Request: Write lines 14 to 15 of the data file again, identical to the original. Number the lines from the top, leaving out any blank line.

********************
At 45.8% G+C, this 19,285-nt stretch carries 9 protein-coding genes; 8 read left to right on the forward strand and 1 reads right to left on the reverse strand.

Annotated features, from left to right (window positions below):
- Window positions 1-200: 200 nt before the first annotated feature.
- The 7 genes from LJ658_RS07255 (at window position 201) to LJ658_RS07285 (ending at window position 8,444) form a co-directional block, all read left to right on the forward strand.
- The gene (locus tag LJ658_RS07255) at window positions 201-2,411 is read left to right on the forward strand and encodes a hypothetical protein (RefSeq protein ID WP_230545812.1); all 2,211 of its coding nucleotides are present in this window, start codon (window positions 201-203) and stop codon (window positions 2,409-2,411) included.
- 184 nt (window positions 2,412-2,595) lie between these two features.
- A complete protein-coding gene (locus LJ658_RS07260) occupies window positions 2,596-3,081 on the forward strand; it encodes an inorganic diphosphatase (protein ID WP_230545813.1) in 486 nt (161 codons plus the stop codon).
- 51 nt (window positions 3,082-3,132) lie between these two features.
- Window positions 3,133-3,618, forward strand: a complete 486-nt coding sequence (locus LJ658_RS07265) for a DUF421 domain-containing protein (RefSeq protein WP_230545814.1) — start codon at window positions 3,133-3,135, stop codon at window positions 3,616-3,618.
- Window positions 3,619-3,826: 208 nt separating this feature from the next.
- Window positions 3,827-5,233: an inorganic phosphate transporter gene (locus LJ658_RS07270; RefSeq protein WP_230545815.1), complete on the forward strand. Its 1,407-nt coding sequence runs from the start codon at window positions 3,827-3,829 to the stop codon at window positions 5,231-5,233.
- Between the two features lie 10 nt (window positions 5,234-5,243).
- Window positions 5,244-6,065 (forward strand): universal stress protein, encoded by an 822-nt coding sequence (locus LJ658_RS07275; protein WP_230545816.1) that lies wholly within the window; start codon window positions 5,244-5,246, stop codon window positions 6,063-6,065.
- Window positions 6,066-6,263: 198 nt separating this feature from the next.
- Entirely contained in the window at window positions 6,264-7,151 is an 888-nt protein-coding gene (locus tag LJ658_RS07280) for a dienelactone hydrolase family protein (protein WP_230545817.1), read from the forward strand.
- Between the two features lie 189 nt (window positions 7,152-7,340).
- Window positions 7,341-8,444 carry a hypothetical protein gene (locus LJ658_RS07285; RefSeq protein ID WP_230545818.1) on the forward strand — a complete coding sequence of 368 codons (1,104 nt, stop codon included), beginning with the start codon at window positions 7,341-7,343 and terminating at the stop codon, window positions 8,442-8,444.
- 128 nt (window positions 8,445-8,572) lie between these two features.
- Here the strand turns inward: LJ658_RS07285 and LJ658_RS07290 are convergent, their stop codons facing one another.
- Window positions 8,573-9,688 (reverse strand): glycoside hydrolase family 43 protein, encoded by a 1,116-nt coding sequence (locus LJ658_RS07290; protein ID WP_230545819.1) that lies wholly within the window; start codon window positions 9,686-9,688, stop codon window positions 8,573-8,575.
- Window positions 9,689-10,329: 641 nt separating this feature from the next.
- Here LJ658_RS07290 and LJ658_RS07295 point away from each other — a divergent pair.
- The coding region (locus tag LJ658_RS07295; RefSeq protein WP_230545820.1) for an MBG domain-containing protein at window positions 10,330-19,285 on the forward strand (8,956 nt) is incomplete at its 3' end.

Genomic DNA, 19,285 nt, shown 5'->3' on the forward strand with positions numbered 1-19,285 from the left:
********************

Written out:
- Window positions 6,066-6,263: 198 nt separating this feature from the next.
- Entirely contained in the window at window positions 6,264-7,151 is an 888-nt protein-coding gene (locus tag LJ658_RS07280) for a dienelactone hydrolase family protein (protein WP_230545817.1), read from the forward strand.